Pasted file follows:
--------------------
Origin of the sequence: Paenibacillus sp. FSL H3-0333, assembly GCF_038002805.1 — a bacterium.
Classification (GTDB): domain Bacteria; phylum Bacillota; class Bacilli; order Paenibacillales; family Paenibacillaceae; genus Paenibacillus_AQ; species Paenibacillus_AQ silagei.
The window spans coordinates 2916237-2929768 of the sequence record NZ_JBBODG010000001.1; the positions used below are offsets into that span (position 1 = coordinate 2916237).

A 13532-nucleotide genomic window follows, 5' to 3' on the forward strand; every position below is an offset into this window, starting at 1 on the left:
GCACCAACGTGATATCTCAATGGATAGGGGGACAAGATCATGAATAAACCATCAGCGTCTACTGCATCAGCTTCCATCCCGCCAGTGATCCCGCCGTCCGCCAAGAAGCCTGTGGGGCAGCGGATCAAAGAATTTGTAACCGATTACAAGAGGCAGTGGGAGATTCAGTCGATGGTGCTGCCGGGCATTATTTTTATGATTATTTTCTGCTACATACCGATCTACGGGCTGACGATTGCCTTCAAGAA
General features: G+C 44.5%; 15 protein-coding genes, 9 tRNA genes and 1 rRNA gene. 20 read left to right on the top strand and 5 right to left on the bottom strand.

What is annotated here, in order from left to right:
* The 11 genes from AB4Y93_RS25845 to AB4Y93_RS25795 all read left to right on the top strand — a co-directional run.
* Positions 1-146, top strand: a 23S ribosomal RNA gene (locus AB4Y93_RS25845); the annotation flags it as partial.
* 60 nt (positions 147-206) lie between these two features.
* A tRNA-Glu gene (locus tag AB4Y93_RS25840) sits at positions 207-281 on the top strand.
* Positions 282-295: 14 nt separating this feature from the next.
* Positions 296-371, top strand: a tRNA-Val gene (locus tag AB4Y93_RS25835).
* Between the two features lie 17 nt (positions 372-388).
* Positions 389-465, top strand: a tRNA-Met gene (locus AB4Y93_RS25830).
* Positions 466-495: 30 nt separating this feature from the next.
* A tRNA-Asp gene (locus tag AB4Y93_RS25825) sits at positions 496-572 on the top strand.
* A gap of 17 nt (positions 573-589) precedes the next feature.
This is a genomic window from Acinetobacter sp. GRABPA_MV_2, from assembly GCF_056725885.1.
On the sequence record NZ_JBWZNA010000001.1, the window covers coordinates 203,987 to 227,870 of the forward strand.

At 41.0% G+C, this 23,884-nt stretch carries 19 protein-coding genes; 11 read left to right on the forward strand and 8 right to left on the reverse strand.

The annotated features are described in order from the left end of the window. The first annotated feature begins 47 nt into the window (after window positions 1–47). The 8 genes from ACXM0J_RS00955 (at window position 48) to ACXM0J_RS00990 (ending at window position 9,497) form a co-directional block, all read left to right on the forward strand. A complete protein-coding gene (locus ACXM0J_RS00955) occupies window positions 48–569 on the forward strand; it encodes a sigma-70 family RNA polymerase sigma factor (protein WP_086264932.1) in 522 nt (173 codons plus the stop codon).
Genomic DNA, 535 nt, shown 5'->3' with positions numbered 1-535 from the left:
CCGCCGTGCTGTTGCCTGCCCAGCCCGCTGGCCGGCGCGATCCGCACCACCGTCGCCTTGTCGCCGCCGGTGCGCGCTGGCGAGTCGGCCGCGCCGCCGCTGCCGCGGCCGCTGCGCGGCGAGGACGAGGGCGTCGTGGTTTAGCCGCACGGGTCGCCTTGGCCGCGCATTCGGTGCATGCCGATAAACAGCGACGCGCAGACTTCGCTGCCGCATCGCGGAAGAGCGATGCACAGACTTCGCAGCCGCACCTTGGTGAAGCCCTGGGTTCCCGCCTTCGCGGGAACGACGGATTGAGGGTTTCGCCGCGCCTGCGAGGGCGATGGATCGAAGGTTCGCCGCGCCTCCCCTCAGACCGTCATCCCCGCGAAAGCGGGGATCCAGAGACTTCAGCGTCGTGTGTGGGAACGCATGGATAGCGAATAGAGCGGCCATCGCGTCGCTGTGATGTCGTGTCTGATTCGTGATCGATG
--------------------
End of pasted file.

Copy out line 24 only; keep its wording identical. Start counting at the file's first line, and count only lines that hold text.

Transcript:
CCGCCGTGCTGTTGCCTGCCCAGCCCGCTGGCCGGCGCGATCCGCACCACCGTCGCCTTGTCGCCGCCGGTGCGCGCTGGCGAGTCGGCCGCGCCGCCGCTGCCGCGGCCGCTGCGCGGCGAGGACGAGGGCGTCGTGGTTTAGCCGCACGGGTCGCCTTGGCCGCGCATTCGGTGCATGCCGATAAACAGCGACGCGCAGACTTCGCTGCCGCATCGCGGAAGAGCGATGCACAGACTTCGCAGCCGCACCTTGGTGAAGCCCTGGGTTCCCGCCTTCGCGGGAACGACGGATTGAGGGTTTCGCCGCGCCTGCGAGGGCGATGGATCGAAGGTTCGCCGCGCCTCCCCTCAGACCGTCATCCCCGCGAAAGCGGGGATCCAGAGACTTCAGCGTCGTGTGTGGGAACGCATGGATAGCGAATAGAGCGGCCATCGCGTCGCTGTGATGTCGTGTCTGATTCGTGATCGATG